Sec. 27. Attorneys removed or suspended by Supreme Court on what grounds. A member of the bar -may be removed or suspended from his office as attorney by the Supreme Court for any deceit, malpractice, or other gross misconduct in such office, grossly immoral conduct, or by reason of his conviction of a crime involving moral turpitude, or for any violation of the oath which he is required to take before admission to practice, or for a wilful disobedience of any lawful order of a superior court, or for corruptly or wilfully appearing as an attorney for a party to a case without authority so to do. The practice of soliciting cases at law for the purpose of gain, either personally or through paid agents or brokers, constitutes malpractice.

Rodolfo Pajo and his co-accused Clodualdo Origenes were found guilty of having conspired in the execution of a deed of sale of a parcel of land by a vendor who had been deceased for almost eight (8) years. Nestoria Origenes who was supposed to have executed the deed of sale in favor of her nephew Clodualdo Origenes died July 6, 1968. The deed was executed on February 16, 1976. Atty. Pajo prepared and notarized the falsified deed of sale.

The trial court and the Court of Appeals found on the basis of clear and convincing evidence that Atty. Rodolfo Pajo had not only grown up from birth in the vicinity of Nestoria Origenes' residence and he, therefore, knew that the supposed affiant was an impostor but he was also aware when he prepared the falsified deed that Nestoria had been dead many years and had, in fact, attended the wake and burial of the supposed vendor. These are factual findings amply supported by the records which we should not disturb. As earlier stated, the First Division of this Court denied the petition to review on certiorari the decision of the Court of Appeals.

In the respondent's Manifestation-Explanation received by this Court on September 15, 1982, the arguments given in answer to the "show cause" order on why Atty. Pajo should not be disbarred by reason of final judgment are:

(1) The respondent is an orphan and nephew of former Executive Secretary Juan C, Pajo. He worked his way through college-both for his A.B. and LL.B. degrees-as a security guard because he was obsessed with an ambition to become a lawyer and to serve his fellow citizens. He was a student leader at the Far Eastern University.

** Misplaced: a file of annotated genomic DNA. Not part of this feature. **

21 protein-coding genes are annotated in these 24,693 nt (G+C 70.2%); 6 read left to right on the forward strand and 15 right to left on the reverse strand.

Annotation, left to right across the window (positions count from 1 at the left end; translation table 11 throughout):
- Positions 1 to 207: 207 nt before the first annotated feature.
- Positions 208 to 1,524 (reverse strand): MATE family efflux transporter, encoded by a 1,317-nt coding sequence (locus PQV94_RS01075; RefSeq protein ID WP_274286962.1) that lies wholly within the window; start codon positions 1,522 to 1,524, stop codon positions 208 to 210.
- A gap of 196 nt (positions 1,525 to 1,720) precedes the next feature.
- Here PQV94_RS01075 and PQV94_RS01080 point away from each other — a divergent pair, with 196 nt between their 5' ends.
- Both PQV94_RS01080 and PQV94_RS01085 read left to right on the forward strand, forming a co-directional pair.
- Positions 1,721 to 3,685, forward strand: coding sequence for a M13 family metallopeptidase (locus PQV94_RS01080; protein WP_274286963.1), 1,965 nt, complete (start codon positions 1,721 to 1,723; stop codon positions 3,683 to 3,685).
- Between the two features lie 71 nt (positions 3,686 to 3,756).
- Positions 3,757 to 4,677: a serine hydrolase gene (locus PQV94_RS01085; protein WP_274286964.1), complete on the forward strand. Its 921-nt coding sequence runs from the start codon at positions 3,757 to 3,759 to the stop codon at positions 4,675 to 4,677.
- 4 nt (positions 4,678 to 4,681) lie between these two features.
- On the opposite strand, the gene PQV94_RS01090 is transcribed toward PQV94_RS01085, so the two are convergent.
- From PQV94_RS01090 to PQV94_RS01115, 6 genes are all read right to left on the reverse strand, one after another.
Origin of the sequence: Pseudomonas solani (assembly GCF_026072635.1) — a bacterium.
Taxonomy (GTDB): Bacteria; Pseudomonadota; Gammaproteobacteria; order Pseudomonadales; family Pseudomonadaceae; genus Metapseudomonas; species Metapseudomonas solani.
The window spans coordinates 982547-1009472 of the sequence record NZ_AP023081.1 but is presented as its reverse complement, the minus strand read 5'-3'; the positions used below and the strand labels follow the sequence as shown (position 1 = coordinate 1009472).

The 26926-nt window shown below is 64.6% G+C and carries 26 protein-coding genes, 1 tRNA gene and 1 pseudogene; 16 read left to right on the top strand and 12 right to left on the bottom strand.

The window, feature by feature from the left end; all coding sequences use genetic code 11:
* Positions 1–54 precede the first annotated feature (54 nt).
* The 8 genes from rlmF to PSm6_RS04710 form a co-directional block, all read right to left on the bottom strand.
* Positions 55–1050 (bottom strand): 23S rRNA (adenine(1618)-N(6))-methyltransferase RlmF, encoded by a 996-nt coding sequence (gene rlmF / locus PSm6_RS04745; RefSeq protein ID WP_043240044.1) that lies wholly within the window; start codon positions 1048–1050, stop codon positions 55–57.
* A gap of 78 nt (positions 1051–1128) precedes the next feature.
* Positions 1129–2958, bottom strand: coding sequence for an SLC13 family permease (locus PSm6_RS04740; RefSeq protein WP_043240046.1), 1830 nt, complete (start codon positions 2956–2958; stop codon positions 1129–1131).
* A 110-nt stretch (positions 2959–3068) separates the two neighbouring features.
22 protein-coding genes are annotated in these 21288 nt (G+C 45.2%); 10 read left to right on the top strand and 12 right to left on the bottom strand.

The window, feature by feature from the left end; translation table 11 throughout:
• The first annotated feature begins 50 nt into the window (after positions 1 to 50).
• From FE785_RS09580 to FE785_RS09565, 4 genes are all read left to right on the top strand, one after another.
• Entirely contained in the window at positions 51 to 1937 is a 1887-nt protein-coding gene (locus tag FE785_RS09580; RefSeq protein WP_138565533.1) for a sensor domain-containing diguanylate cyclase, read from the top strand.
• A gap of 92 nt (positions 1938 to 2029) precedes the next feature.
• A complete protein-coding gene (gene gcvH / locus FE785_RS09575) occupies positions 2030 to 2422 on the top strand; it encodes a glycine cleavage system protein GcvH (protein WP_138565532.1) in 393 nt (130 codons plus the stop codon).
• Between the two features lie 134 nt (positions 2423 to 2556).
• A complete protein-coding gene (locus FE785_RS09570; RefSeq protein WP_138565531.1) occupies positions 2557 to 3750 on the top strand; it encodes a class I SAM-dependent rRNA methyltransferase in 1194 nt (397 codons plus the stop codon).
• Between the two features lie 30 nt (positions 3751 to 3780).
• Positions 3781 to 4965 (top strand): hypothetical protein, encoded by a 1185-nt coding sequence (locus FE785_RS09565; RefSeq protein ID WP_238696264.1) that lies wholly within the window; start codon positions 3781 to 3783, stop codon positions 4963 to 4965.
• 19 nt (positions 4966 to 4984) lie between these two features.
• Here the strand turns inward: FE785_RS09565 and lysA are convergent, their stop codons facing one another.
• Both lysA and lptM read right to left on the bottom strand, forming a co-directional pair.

(2) In twelve (12) years of active law practice, he handled many cases some of which he listed in the manifestation. With such a good practice, it is impossible and improbable that the respondent would cause his own destruction. He is a victim of circumstances.

(3) The respondent reiterated his defenses in the Court of First Instance and the Court of Appeals on why he is innocent of the charge of falsification.

In this disbarment case, we are no longer called upon to review the judgment of conviction which has now become final. The review of the conviction no longer rests upon this Court. (In re Jaranillo, 101 Phil. 323.) The crime of falsification of public document is clearly contrary to justice, honesty, and good morals and, therefore, involves moral turpitude. (De Jesus-Paras v. Vailoces, 111 Phil. 569.) The respondent's acts of taking advantage of his office as attorney to prepare a deed of sale purportedly by one who had been eight years dead amounted to deceit, malpractice, and misconduct in office as a lawyer. (Cf. In re Avancena, 21 SCRA 1012). The case comes clearly under the grounds given in Section 27 of Rule 138. Disbarment follows as a consequence of the conviction for the crime.

WHEREFORE, respondent Rodolfo Pajo is hereby disbarred from the practice of law and his-name is ordered stricken off the roll of attorneys.


Teehankee, Makasiar, Aquino, Concepcion, Jr., Guerrero, Abad Santos, De Castro, Melencio-Herrera, Plana, Escolin and Relova, JJ., concur.

Fernando, C.J., and Vasquez, J., took no part.